Democratic governments, institutions, must support Venezuelan civil society
The COVID-19 pandemic has highlighted not only the fragility of Venezuela’s public health system and the gravity of the humanitarian crisis, but also the extent to which the Maduro regime is intent upon dismantling any vestige of democracy and respect for human rights. The UN’s Independent International Fact-Finding Mission (FFM) for Venezuela can play a key role in maintaining a watchful eye on the country, even as the pandemic draws international attention away. To salvage hope for a return to democratic governance, the international community should join Venezuelan civil society in urging the UN Human Rights Council to renew the FFM’s mandate during its next session, and ensure that any humanitarian response to COVID-19 is coupled with continued pressure on the Maduro regime to respect fundamental rights.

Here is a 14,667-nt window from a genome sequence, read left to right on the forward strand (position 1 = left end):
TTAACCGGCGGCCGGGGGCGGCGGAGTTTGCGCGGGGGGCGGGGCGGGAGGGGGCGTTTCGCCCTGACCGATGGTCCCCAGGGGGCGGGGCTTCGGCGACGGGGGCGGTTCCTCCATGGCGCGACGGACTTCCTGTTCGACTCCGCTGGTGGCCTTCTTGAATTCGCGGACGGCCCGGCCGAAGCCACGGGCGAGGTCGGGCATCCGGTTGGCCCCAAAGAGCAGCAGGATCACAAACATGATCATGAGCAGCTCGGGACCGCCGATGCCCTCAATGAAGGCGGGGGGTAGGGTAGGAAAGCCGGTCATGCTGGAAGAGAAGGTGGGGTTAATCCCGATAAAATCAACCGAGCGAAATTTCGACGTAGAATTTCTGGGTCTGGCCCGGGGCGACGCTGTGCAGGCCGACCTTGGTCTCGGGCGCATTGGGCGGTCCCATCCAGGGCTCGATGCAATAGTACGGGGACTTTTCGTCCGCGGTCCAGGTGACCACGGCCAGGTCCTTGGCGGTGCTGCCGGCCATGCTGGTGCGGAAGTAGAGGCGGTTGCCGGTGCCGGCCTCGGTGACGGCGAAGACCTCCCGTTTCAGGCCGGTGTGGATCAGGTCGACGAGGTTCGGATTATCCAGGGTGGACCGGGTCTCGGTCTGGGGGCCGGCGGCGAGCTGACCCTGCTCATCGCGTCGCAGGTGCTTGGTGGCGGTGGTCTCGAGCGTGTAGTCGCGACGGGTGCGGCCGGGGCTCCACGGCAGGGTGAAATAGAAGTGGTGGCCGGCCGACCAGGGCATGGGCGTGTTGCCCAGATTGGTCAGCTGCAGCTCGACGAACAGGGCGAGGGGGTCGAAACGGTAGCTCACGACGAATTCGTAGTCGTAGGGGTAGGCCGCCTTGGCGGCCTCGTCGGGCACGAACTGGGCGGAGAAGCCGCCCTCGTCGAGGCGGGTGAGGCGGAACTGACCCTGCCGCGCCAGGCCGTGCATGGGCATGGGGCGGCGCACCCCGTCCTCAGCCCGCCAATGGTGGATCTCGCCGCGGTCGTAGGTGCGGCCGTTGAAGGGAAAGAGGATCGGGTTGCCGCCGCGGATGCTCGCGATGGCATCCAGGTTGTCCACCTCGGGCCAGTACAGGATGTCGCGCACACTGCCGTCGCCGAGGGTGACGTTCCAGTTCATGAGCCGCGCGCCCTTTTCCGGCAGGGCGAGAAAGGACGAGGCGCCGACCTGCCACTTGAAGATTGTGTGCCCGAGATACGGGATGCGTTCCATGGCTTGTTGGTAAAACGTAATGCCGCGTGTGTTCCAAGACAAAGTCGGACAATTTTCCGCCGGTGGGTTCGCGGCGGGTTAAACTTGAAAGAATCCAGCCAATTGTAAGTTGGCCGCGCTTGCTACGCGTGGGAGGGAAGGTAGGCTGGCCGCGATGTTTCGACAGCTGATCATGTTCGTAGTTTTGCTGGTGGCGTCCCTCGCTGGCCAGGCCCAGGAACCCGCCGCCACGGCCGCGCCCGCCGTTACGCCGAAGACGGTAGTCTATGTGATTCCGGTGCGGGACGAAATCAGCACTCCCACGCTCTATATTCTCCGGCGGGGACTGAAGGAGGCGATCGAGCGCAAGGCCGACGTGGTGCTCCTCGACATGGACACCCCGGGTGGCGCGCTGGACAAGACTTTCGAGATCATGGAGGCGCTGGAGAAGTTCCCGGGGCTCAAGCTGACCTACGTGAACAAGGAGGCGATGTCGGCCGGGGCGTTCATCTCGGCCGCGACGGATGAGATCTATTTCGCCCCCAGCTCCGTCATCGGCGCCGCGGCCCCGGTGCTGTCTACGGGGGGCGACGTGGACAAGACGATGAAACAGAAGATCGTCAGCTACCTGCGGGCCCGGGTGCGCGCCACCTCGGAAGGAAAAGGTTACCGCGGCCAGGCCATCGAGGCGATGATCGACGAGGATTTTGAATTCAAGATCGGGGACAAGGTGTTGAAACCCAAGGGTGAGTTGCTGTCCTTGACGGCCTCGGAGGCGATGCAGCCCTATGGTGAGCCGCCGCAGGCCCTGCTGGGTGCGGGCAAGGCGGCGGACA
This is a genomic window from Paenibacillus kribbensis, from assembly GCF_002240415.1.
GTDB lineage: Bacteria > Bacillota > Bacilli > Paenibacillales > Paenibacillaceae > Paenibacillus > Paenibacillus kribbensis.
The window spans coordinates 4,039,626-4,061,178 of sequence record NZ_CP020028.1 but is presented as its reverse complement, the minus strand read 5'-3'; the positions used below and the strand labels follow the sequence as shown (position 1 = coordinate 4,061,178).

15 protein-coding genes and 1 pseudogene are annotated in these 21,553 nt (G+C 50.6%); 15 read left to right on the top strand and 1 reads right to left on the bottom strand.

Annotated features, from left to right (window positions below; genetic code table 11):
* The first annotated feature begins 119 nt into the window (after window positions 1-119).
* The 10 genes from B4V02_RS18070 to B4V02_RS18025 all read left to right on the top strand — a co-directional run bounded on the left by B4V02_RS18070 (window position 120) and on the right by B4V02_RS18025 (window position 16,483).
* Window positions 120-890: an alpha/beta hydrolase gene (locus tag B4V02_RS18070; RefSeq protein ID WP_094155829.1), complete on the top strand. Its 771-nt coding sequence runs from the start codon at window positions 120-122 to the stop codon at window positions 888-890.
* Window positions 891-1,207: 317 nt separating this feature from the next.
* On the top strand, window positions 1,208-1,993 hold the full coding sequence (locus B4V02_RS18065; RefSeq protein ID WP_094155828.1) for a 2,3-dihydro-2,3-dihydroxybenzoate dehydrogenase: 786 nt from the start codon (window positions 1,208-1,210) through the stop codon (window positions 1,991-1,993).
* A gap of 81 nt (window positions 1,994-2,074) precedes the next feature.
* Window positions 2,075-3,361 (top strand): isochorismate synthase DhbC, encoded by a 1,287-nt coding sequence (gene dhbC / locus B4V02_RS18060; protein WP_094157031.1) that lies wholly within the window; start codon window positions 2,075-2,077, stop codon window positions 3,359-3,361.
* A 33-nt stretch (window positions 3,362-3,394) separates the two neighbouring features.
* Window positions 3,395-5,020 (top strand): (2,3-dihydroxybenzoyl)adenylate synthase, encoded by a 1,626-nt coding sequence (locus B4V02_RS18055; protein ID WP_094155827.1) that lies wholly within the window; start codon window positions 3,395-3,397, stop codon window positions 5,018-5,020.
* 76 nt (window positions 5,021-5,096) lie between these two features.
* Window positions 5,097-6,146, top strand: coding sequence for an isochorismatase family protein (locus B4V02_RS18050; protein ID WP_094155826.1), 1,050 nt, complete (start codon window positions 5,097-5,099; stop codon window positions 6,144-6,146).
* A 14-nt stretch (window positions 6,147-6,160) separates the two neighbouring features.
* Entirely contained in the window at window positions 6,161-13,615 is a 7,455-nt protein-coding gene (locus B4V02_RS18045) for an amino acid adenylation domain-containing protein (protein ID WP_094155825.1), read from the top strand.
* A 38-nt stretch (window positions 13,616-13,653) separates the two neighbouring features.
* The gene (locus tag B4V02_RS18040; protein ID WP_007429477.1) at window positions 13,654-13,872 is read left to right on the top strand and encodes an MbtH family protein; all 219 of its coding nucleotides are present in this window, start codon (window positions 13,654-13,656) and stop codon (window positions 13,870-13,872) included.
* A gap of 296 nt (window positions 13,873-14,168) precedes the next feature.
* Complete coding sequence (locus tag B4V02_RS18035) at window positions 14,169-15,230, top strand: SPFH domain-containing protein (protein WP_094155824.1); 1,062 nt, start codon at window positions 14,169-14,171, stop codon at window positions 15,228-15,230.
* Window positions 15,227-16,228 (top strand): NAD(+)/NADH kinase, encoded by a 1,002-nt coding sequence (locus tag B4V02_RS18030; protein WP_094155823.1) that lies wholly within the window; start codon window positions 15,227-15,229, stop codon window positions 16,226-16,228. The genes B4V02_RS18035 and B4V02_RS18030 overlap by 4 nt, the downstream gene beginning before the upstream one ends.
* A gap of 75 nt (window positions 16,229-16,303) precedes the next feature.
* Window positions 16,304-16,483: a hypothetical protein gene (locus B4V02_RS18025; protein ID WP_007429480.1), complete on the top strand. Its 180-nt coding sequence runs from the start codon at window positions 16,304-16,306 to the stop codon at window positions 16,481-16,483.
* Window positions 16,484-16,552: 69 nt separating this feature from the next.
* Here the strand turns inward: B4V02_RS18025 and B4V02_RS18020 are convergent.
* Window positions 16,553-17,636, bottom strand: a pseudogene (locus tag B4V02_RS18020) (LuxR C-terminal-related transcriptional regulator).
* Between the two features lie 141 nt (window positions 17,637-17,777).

The spread of COVID-19 has presented governments in Venezuela and around the world a shield to deflect blame for failing policies, and a guise behind which to double down on authoritarian practices and exert social control. In the midst of this unprecedented public health crisis, the international community must continue to exert diplomatic pressure to prevent democratic backsliding and the institutionalization of repression in Venezuela, and across the globe.